Serving the community is a significant part of the life of religious sisters, but it’s not often you meet a sister who works as a public servant for government. Earlier this month, Good Samaritan Sister Catherine Norman retired after 25 years of public service with the New South Wales Government’s Hunter New England Area Health Service.
During those 25 years Catherine has held a number of management and senior leadership positions in the area of multicultural health. Most recently, she served as Director of the Hunter New England Multicultural Health Service, where she worked with some 40 staff based at Newcastle and over 300 spread across the Hunter, New England and Lower Mid North Coast regions, to help people from diverse cultural and linguistic backgrounds access public health services.
“Looking back it’s been a very interesting journey because life has changed quite considerably in those 25 years,” Catherine told The Good Oil.
“We went from being a single service to a double service, taking up an enormous area, and the face of multiculturalism is much more evident now than it was then… Also, what has changed are the internal workings of health.”
While Catherine admits the work has been “a hard slog a lot of the time”, she has loved it and recognises that the public health system is much more culturally competent than it was 25 years ago.
Dr Murray Webber, a Staff Specialist and Clinical Lead with Hunter New England’s Refugee Health Program, said working “alongside Catherine and her wonderful multicultural health unit” for the past 13 years had been “a great privilege”.
“Catherine has lived and breathed multicultural health throughout her 25-year career. She is a passionate supporter of public health services for people from disadvantaged backgrounds, including culturally and linguistically diverse groups,” he said.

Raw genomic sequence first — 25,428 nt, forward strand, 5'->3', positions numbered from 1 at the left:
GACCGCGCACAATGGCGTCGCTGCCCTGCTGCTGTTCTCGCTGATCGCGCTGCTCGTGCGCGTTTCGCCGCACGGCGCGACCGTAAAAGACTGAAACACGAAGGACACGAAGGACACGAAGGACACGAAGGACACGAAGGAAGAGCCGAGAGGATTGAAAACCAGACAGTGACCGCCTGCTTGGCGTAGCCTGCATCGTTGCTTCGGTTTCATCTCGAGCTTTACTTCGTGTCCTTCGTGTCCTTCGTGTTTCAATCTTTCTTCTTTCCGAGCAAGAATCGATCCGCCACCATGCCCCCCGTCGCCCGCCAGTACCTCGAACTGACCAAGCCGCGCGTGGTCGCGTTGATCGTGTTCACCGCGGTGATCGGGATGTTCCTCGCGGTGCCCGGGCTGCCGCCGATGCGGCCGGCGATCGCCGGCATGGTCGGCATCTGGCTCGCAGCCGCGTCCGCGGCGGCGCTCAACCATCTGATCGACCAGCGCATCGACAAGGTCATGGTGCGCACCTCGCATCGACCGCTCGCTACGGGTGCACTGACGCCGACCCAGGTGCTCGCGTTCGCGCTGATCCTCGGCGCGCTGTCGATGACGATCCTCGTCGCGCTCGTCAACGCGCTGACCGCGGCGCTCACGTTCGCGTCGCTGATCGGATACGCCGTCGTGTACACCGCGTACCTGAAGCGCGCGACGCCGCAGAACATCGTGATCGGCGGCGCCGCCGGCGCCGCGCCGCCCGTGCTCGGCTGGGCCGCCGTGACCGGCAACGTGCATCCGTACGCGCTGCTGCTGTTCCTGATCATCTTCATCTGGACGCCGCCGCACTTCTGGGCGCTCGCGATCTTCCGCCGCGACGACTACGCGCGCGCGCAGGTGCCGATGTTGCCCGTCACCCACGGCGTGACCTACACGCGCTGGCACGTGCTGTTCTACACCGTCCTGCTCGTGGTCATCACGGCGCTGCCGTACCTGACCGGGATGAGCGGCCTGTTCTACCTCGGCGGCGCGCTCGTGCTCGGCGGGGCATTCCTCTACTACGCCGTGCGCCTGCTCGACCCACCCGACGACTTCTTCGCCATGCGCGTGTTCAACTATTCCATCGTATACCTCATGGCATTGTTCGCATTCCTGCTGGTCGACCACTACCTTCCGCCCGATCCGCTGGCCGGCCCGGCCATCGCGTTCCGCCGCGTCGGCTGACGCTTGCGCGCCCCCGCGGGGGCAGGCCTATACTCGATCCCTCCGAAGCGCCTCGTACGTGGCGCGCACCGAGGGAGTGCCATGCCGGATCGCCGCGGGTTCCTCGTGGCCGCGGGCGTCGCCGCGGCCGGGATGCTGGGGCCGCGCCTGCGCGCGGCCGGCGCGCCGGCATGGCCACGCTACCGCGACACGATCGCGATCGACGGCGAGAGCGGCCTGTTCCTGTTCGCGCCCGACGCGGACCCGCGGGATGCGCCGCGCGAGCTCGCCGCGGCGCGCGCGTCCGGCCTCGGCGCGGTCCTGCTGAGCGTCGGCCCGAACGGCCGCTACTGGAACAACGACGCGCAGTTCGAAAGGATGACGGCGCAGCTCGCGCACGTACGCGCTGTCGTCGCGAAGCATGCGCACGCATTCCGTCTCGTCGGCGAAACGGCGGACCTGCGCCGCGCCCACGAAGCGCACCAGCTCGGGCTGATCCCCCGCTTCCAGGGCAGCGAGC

“Catherine has developed and expanded a long list of programs during her time as the manager within the frameworks of the Health Care Interpreter Service, Multicultural Health Liaison Officers and Refugee Health Programs.”
For Murray, Catherine’s most significant contribution has been her “key role” in advocating for, and establishing, the Hunter New England Refugee Health Program, which began in late 2006.
“I can’t go past Catherine’s contribution to the health and well-being of newly-arrived refugees settling in Hunter New England Local Health District. Our Refugee Health Program is an outstanding example of the public health service responding to the needs of the community in participation with key partners.”
In Murray’s address at one of Catherine’s farewell gatherings earlier this month, he said, “Although many people have contributed to the success of our Refugee Health Program, I have no doubt that it has been Catherine’s leadership that has been the most significant contribution of all”.
As Catherine reflects on her achievements in multicultural health over the past 25 years, she nominates “three really distinctive programs” she has helped to establish and develop – and the Refugee Health Program is one of them.
“I think we have the best on-arrival service for refugees across the State. We’re about the only refugee health service that has both general practitioners and paediatricians as well as nurses, and we follow people for six months, so we make sure that children have the necessary immunisations,” she said.
The other two initiatives that Catherine is particularly proud of are the Mothers, Obstetrics and Multicultural Support (MOMS) program, which provides support for women from culturally and linguistically diverse (CALD) backgrounds during pregnancy and after childbirth, and the Community Drug Action Team (CDAT), which, according to Catherine, is “the only multicultural community drug action team across the State”.
As Catherine finishes her role with Hunter New England Health it’s the people she has worked with that she’ll miss the most.
“It’s a very interesting blend and mix, a very pluralistic group,” she said. “I feel as if I’ve been very blessed.”
“You’ve got to have a real commitment in this job. It’s not a 9 to 5 thing. You’ve got to have people who can see where the problems are, and want to go out and they want to do something about it, and that’s what the staff is like,” she explained.
While Catherine has retired as a public servant, she certainly has no intention of retiring from her involvement in, and support of, culturally and linguistically diverse groups, especially refugees.
She will continue in her role as Co-ordinator of the Good Samaritan Sisters’ Social Response – Refugees, Asylum Seekers and Human Trafficking.
“I have commitments in the local parish and I have commitments in the local community, and I’m on the board of housing, so it’s not as if I’m likely to be sitting around doing nothing,” she said.
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